Urine specific gravity measures the density (mass per unit volume) of the urine relative to the density of the water.
The urine specific gravity is a measure of the density of urine compared with the density of water, which is 1.000. It shows the concentration of all solid substances dissolved in the urine.
Therefore, the density of the urine is dependent on the amount and size of the dissolved substances present in a urine sample. These substances include glucose, proteins and electrolytes.
If specific gravity is high means that the urine is more concentrated while if it is low means that the urine is more diluted.
Infants own immature kidneys and they are not able to concentrate urine as effectively as mature kidneys. For this reason, the specific gravity in infants is lower.
Urine specific gravity test may be a help to diagnose early sign of a renal disorder, when values are out of range.
A high specific gravity means that the kidneys are putting out very concentrated urine. There are two main reasons for this matter:
A low specific gravity urine is indicative of dilute urine (very few dissolved substances). It may be due to:
Some patients may have a fixed specific gravity around 1.010 that does not change even when the patient becomes dehydrated. This is a sign that the kidneys have lost their ability to concentrate urine. The 1.010 value is not casual. It is the same density of the blood plasma.
This test is performed along with other urine tests in what is called a urinalysis. The patient must collect a sample of the urine in a specific container using a special kit. This sample will be sent to the lab for the analysis.
The urine gravity test is measured frequently using reagent strips or dipsticks. The dipstick may comprise a reagent or chemical pad. It reacts (change color) when it is dipped into the urine specimen.
In laboratories, there are automated machines that perform the analysis very fast, but it is also possible to buy strips that let you analyze a urine sample at home. They comprise up to 10 or more different reagents or chemical pads to perform different urine tests at the same time.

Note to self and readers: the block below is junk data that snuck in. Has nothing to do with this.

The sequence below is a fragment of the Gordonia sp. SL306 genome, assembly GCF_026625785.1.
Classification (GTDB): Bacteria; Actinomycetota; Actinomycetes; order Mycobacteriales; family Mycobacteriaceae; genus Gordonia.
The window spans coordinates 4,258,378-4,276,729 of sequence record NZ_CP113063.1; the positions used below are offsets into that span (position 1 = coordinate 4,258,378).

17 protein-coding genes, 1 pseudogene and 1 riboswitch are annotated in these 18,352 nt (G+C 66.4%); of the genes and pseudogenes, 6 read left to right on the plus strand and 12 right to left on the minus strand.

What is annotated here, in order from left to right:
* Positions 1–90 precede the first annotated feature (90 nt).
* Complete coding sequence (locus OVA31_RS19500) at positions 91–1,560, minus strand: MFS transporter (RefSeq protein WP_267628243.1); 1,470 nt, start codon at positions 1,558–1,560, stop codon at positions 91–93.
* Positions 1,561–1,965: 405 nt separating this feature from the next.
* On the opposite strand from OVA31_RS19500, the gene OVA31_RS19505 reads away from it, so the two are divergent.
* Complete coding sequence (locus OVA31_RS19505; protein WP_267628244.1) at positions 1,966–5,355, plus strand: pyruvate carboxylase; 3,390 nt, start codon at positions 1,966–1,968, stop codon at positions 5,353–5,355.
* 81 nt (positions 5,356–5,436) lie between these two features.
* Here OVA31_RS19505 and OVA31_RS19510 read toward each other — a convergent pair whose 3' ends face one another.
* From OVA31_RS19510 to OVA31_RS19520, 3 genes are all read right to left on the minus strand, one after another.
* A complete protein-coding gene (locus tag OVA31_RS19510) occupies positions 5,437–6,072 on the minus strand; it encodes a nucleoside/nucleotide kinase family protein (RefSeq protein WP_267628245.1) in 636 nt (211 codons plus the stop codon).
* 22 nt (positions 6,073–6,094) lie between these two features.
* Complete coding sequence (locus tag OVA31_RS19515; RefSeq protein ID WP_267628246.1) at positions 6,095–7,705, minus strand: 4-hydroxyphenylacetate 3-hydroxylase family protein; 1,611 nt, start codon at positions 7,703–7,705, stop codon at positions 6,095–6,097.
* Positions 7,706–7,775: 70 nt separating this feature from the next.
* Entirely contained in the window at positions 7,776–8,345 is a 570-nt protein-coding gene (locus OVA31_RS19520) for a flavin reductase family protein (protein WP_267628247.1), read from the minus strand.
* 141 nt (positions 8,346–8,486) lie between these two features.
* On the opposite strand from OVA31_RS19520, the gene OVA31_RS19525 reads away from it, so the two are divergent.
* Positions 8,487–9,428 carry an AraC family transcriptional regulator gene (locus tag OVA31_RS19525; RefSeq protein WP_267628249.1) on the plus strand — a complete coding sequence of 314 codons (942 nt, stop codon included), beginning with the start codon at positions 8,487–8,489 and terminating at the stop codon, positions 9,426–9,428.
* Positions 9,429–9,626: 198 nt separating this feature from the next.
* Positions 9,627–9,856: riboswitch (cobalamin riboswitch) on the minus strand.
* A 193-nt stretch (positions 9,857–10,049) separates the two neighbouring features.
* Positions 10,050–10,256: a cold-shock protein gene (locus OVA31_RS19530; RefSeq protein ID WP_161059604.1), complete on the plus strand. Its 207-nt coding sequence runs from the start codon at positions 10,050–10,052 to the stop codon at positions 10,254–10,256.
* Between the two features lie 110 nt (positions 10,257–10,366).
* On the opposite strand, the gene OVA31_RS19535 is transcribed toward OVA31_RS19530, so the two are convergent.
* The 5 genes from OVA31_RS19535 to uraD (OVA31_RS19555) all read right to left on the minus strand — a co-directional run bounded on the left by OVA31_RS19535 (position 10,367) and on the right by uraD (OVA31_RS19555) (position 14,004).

Specific gravity may be also measured at labs with other procedures. The most common ones are:
The normal range for urine specific gravity is:
Elderly people and children usually have lower values tan adults.
These values depend on the laboratory or the procedure used and there may be small difference from lab to lab. Each laboratory must establish its own normal range.
A high urine specific gravity value (above 1.030) may be due to:
A low urine specific gravity value (below 1.005 and close to 1.000) may be due to:
Specific gravity values close to 1.010 in successive tests and in different hydration states may be due to:
Specific gravity may be falsely high:
Some drugs may increase the urine specific gravity and lead to a false positive such as Dextran, Mannitol or radiopaque contrast media used in X-rays of the urinary tract.
A high alkaline urine (urine with a high pH) may cause a low reading of urine specific gravity if reagent strip test is used.
The urine can be classified depending on the specific gravity into: